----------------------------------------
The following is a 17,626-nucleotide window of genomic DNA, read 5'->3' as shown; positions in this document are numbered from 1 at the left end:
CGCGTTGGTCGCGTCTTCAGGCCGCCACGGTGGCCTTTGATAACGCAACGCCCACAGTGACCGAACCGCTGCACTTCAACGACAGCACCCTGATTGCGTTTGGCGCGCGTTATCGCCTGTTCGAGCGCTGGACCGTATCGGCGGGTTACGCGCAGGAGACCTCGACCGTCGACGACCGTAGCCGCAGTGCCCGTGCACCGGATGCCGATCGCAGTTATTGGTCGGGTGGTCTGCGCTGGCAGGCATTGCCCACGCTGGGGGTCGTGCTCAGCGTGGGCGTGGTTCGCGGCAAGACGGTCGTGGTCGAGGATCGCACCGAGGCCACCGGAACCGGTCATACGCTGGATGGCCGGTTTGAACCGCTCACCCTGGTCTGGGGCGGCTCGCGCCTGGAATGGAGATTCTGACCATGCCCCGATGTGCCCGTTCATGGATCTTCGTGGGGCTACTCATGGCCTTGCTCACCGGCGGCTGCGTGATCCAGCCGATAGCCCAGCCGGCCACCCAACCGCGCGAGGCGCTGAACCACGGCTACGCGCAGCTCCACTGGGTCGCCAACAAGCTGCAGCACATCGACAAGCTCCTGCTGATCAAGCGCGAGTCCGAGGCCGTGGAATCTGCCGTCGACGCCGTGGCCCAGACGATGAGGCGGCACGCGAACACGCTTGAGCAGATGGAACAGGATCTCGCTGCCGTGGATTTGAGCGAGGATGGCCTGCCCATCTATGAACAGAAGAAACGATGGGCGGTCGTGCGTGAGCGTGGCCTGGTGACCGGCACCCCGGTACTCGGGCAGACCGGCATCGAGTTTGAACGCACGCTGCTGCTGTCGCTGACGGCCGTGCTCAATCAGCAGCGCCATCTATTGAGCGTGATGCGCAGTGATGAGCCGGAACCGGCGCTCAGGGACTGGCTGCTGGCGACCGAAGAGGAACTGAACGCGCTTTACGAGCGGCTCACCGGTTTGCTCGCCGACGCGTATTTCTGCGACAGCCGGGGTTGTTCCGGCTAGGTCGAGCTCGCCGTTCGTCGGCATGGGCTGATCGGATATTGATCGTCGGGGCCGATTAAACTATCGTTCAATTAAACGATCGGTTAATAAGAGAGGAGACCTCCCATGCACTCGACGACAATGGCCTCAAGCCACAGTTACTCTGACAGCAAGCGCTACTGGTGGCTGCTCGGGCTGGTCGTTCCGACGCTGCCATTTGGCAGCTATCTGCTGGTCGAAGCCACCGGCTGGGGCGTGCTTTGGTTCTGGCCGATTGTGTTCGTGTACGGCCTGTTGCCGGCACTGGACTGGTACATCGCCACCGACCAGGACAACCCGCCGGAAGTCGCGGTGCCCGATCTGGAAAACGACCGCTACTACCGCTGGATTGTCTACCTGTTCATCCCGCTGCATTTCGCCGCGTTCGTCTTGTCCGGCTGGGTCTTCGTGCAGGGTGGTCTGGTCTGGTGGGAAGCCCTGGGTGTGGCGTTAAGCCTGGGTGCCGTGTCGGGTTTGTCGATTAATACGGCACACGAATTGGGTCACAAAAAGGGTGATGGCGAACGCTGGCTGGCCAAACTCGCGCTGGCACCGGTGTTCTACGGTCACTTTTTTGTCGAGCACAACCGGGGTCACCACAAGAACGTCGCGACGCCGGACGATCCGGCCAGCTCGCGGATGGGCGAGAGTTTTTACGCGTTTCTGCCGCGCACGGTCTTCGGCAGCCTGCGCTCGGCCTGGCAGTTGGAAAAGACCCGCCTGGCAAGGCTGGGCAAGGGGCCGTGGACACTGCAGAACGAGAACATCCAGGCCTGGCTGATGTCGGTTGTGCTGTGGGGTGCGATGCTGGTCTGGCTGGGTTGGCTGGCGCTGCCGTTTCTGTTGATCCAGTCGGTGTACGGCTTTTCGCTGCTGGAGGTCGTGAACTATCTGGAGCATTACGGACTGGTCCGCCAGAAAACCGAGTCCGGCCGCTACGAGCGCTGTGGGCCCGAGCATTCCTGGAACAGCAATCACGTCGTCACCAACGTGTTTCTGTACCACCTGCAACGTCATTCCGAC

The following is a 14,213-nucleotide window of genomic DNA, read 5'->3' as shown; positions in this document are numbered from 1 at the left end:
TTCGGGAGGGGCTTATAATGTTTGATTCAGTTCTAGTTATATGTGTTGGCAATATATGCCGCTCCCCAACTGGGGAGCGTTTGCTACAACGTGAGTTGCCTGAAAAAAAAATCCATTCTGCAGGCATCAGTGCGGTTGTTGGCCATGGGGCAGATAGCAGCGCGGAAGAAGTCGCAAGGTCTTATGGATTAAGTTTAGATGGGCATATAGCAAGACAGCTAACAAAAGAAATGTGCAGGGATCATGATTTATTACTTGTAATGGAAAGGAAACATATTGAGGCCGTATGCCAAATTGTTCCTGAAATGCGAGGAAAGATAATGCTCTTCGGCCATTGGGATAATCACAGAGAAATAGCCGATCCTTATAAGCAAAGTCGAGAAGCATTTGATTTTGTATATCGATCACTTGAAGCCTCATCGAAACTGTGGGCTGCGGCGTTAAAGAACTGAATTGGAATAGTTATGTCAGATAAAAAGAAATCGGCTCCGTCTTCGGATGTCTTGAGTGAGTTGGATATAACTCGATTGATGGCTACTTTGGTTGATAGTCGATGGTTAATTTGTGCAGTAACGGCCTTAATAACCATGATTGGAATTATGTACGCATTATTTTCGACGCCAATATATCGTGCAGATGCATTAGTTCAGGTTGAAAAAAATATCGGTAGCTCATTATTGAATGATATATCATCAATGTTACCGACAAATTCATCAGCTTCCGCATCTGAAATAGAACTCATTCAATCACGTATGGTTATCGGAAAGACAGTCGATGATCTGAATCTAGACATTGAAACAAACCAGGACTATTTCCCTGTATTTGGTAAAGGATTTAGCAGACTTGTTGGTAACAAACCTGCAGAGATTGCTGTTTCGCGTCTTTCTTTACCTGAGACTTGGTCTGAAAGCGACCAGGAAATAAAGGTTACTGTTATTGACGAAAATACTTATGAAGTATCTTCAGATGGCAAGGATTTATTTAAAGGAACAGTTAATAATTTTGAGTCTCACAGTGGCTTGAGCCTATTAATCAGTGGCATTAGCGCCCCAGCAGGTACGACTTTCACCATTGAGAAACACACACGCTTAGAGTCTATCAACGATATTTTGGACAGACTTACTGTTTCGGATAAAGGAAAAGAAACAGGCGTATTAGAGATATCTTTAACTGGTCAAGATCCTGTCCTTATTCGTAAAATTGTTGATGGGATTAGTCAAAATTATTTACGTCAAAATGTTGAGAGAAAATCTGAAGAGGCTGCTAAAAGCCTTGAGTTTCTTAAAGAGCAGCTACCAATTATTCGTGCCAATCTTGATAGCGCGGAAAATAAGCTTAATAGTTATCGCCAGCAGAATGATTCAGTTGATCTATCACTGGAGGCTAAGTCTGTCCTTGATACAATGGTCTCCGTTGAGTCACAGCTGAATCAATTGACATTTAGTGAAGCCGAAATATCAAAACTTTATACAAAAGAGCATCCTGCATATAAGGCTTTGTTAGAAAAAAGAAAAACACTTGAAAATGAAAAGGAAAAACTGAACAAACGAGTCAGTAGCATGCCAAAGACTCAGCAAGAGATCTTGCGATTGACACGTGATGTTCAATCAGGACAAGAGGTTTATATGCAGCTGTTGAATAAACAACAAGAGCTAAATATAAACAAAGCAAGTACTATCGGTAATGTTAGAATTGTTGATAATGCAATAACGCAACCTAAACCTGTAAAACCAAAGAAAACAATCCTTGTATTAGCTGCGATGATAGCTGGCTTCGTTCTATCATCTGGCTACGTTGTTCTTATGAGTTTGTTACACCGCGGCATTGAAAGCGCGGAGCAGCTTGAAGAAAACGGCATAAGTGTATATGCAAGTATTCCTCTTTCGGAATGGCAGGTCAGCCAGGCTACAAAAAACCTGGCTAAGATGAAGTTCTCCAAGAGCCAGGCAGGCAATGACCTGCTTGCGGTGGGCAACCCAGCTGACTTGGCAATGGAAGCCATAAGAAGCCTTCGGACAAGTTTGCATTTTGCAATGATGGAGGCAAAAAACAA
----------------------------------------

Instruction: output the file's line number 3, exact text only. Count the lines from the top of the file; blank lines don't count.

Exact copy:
The following is a 14,213-nucleotide window of genomic DNA, read 5'->3' as shown; positions in this document are numbered from 1 at the left end: